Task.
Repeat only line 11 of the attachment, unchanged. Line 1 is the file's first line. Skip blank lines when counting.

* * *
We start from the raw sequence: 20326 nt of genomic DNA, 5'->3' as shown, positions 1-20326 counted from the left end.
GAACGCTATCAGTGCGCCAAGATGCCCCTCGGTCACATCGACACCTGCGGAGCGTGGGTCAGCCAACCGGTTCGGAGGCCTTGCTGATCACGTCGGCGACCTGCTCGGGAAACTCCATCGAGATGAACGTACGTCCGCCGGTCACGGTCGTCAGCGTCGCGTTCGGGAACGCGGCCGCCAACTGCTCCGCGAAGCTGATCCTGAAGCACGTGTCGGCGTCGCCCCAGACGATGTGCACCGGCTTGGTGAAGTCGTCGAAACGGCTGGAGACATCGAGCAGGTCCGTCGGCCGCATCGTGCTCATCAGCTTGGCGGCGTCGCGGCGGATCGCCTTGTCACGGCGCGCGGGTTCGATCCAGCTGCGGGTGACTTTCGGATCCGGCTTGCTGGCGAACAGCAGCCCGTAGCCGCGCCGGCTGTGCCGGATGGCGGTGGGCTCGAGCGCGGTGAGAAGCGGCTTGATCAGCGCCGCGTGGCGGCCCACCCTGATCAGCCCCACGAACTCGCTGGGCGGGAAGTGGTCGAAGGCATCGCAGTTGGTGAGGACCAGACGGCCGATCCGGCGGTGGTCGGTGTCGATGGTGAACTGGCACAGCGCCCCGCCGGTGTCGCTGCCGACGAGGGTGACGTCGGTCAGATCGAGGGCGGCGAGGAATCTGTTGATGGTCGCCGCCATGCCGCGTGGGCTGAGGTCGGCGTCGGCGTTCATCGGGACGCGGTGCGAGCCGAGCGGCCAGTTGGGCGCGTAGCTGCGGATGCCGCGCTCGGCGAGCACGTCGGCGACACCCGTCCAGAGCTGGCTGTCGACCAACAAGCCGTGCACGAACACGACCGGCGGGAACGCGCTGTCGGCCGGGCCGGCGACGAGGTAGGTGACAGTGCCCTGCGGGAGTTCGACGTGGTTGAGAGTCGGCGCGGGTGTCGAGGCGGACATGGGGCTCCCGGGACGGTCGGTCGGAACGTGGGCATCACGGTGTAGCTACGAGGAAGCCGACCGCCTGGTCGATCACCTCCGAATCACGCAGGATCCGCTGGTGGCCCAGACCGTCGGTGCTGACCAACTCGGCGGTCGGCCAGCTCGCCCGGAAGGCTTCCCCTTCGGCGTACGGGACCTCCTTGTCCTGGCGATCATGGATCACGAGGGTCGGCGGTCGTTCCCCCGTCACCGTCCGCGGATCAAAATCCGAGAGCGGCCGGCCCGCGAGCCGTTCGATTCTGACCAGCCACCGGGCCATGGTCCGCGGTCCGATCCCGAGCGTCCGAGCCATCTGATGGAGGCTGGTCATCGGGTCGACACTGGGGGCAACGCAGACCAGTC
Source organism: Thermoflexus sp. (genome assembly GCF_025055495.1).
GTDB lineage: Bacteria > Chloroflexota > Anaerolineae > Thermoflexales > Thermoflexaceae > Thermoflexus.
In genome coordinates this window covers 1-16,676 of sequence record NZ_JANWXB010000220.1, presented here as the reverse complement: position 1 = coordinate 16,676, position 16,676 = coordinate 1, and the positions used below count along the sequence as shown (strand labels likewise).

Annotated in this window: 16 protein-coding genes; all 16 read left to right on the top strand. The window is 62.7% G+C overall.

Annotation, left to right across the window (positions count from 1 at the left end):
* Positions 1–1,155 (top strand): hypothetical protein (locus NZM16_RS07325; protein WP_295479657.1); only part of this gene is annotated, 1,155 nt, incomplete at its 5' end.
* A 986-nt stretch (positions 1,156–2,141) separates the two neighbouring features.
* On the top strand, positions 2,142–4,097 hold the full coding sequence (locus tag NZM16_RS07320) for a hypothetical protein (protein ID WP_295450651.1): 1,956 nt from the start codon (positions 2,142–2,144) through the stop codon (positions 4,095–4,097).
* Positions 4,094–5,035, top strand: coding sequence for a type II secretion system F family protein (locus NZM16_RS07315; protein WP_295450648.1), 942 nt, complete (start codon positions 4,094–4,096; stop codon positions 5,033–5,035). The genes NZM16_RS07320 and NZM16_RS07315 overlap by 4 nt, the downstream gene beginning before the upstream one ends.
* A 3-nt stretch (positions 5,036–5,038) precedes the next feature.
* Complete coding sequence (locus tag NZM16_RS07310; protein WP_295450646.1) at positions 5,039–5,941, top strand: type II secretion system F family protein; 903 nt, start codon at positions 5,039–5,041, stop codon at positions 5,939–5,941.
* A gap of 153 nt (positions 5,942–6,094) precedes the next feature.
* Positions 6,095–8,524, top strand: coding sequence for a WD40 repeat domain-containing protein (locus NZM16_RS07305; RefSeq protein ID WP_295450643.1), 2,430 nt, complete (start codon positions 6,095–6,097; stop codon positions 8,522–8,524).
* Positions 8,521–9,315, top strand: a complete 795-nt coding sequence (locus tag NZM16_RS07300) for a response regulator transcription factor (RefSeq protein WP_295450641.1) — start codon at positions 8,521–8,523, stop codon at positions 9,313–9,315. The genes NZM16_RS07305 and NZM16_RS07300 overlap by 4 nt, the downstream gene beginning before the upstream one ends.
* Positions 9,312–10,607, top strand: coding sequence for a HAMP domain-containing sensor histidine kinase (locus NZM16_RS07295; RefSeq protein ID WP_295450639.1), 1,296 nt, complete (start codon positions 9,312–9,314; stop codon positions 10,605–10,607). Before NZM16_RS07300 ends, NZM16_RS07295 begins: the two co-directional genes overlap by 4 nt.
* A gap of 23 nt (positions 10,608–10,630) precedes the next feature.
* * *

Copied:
* Positions 4,094–5,035, top strand: coding sequence for a type II secretion system F family protein (locus NZM16_RS07315; protein WP_295450648.1), 942 nt, complete (start codon positions 4,094–4,096; stop codon positions 5,033–5,035). The genes NZM16_RS07320 and NZM16_RS07315 overlap by 4 nt, the downstream gene beginning before the upstream one ends.